“I could suffice for Him, I knew…” (643)
I could suffice for Him, I knew -
He – could suffice for Me -
Yet Hesitating Fractions – Both
Surveyed Infinity -
“Would I be Whole” He sudden broached -
My syllable rebelled -
‘Twas face to face with Nature – forced -
‘Twas face to face with God -
Withdrew the Sun – to Other Wests -
Withdrew the furthest Star
Before Decision – stooped to speech -
And then – be audibler
The Answer of the Sea unto
The Motion of the Moon -
Herself adjust Her Tides – unto -
Could I – do else – with Mine?
Is love possible? Here’s a whole, a couple (“hesitating fractions”) that’s probably outside at night (“surveyed infinity”), with one part – her – absolutely in love. “Could suffice for Me” is only a cautious formulation of how she feels; we know it to be too cautious when her “syllable rebels” at the notion that with her, he wouldn’t be whole.
At that point, this couple becomes symbolic. She implies that he has been “forced” face-to-face with “Nature.” Nature (Gk. “physis”) is what she thinks she represents to him; it is a pagan attempt to understand the world. Human nature is connected to our being a rational animal (species/genus). As rational animals, we work within the sphere of reason, which is complete for a divine nature, but not for us – we can never possibly know everything.
She, on the other hand, is face to face with his desire to be whole. Only a holy endowment could fulfill that longing, it seems. It can be argued that virtue can be achieved and human nature perfected without divine aid, but that line of thought is full of ironies and traps (cf. Aristotle, Ethics). Furthermore, anyone holding that human nature can be perfected through virtue works to be virtuous themselves – they would worry a lot less about a significant other who loves them as blocking their path. The divine is fickle, and contrasts with the love of wisdom which is eros when all is said and done.
So now the night becomes darker; the sun removes itself to other worlds, the stars fade away completely. The sun reminds of where the philosophers dwell in Plato’s Republic; the stars remind of Dante’s vision of Paradise. Now one might say this scene was never night, that the poem thrives on an ambiguity where Infinity can be surveyed night or day. It could also be said that the poem actually moves from day to night, given the explicit mention of the moon in the last stanza. My thought is that this poem is set entirely at night and only night: that we’re fractions is clearest when there are other worlds visible. The darkness of the sky mirrors the darkness in “could;” “broached” speaks to me of a world where all is quiet, not where all is active and noisy.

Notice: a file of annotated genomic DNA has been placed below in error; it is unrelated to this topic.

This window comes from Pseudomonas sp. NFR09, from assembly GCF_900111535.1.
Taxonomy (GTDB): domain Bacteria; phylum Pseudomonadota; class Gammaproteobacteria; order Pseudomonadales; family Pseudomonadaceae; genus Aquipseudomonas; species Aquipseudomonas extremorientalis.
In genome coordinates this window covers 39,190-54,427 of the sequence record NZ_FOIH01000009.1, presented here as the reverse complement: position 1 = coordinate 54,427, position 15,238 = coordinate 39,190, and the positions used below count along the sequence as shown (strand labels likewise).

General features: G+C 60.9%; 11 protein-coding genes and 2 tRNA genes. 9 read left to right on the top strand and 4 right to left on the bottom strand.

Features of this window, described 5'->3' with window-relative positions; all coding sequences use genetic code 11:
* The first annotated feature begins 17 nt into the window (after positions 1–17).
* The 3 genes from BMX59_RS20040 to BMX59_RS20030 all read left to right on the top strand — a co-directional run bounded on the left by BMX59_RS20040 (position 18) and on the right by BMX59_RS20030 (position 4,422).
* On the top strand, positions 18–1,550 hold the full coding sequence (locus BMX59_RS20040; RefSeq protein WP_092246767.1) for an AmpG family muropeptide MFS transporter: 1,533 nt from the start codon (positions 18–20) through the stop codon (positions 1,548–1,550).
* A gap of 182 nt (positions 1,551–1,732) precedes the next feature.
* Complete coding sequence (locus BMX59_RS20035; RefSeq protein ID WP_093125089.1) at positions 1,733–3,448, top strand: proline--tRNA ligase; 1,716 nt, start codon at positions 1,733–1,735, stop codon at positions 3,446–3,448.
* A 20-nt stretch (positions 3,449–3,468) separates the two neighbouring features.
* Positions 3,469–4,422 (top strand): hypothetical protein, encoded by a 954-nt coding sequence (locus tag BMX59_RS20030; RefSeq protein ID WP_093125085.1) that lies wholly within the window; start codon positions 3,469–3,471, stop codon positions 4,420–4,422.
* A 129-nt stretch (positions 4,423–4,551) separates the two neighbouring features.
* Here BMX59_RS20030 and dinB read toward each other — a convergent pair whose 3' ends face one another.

The key argument is in the word “audibler” – it has always been night, because the response to him was always there. In the deepest sense his objection was anticipated and addressed; she made her decision to bring this moment about.
The Sea’s tides move in accordance with the Moon’s motion. “Unto” links the “answer” and the “motion;” “unto” reminds us of moral principles from the Bible – “Do unto others as you would have them do unto you.” The most precious love, that of Love itself, is explained to us there by God being a person and telling us how we should relate “unto” Him. “Sufficing for Him” was always about something more than a human lover.
The displacement of “unto” in the last two lines is the whole story. The Sea may adjust on principle, but this shouldn’t be a matter of divine and human love. It should be a matter of purely human love. Her decision to love means she will bear it out; her syllable rebels because she does not. There is only one person loving at the end of this poem, and therefore she does indeed suffice.